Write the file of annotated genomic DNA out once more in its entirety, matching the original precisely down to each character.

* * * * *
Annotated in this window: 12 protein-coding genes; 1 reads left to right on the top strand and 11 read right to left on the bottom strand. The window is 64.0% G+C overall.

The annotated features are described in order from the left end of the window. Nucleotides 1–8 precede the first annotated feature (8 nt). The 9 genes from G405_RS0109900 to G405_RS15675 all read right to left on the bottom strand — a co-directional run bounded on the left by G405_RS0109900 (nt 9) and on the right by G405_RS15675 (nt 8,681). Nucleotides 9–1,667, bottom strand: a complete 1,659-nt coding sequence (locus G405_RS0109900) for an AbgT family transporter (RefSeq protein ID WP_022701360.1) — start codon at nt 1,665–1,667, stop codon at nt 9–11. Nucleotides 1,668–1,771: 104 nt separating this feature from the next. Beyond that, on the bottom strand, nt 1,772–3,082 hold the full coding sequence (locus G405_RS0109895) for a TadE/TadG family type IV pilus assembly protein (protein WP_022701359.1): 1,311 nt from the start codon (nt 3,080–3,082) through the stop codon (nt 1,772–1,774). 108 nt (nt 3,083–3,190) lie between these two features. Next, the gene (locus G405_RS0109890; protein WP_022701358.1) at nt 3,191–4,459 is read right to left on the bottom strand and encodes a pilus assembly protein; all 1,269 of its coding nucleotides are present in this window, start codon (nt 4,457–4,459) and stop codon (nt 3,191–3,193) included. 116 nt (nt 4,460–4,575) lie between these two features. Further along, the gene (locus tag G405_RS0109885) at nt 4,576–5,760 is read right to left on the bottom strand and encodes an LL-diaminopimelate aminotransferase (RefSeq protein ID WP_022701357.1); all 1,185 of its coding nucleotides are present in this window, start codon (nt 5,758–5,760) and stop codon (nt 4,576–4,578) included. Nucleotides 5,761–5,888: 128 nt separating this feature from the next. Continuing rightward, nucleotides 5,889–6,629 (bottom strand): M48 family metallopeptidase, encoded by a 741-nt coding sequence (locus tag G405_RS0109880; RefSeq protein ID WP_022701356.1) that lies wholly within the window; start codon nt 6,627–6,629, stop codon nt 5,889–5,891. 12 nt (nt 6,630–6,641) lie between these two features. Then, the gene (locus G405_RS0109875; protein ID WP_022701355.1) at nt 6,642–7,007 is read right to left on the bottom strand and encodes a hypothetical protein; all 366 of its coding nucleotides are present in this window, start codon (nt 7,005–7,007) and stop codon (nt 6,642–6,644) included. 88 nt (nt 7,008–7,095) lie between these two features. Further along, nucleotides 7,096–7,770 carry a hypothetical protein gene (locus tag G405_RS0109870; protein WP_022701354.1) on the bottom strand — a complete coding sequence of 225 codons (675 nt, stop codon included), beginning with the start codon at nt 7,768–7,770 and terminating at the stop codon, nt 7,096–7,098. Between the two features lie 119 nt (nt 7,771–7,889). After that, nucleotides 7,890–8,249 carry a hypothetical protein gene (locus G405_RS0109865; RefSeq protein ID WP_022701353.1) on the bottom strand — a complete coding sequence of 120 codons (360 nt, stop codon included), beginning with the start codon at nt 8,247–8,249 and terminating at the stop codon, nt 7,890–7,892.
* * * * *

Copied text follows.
Annotated in this window: 12 protein-coding genes; 1 reads left to right on the top strand and 11 read right to left on the bottom strand. The window is 64.0% G+C overall.

The annotated features are described in order from the left end of the window. Nucleotides 1–8 precede the first annotated feature (8 nt). The 9 genes from G405_RS0109900 to G405_RS15675 all read right to left on the bottom strand — a co-directional run bounded on the left by G405_RS0109900 (nt 9) and on the right by G405_RS15675 (nt 8,681). Nucleotides 9–1,667, bottom strand: a complete 1,659-nt coding sequence (locus G405_RS0109900) for an AbgT family transporter (RefSeq protein ID WP_022701360.1) — start codon at nt 1,665–1,667, stop codon at nt 9–11. Nucleotides 1,668–1,771: 104 nt separating this feature from the next. Beyond that, on the bottom strand, nt 1,772–3,082 hold the full coding sequence (locus G405_RS0109895) for a TadE/TadG family type IV pilus assembly protein (protein WP_022701359.1): 1,311 nt from the start codon (nt 3,080–3,082) through the stop codon (nt 1,772–1,774). 108 nt (nt 3,083–3,190) lie between these two features. Next, the gene (locus G405_RS0109890; protein WP_022701358.1) at nt 3,191–4,459 is read right to left on the bottom strand and encodes a pilus assembly protein; all 1,269 of its coding nucleotides are present in this window, start codon (nt 4,457–4,459) and stop codon (nt 3,191–3,193) included. 116 nt (nt 4,460–4,575) lie between these two features. Further along, the gene (locus tag G405_RS0109885) at nt 4,576–5,760 is read right to left on the bottom strand and encodes an LL-diaminopimelate aminotransferase (RefSeq protein ID WP_022701357.1); all 1,185 of its coding nucleotides are present in this window, start codon (nt 5,758–5,760) and stop codon (nt 4,576–4,578) included. Nucleotides 5,761–5,888: 128 nt separating this feature from the next. Continuing rightward, nucleotides 5,889–6,629 (bottom strand): M48 family metallopeptidase, encoded by a 741-nt coding sequence (locus tag G405_RS0109880; RefSeq protein ID WP_022701356.1) that lies wholly within the window; start codon nt 6,627–6,629, stop codon nt 5,889–5,891. 12 nt (nt 6,630–6,641) lie between these two features. Then, the gene (locus G405_RS0109875; protein ID WP_022701355.1) at nt 6,642–7,007 is read right to left on the bottom strand and encodes a hypothetical protein; all 366 of its coding nucleotides are present in this window, start codon (nt 7,005–7,007) and stop codon (nt 6,642–6,644) included. 88 nt (nt 7,008–7,095) lie between these two features. Further along, nucleotides 7,096–7,770 carry a hypothetical protein gene (locus tag G405_RS0109870; protein WP_022701354.1) on the bottom strand — a complete coding sequence of 225 codons (675 nt, stop codon included), beginning with the start codon at nt 7,768–7,770 and terminating at the stop codon, nt 7,096–7,098. Between the two features lie 119 nt (nt 7,771–7,889). After that, nucleotides 7,890–8,249 carry a hypothetical protein gene (locus G405_RS0109865; RefSeq protein ID WP_022701353.1) on the bottom strand — a complete coding sequence of 120 codons (360 nt, stop codon included), beginning with the start codon at nt 8,247–8,249 and terminating at the stop codon, nt 7,890–7,892.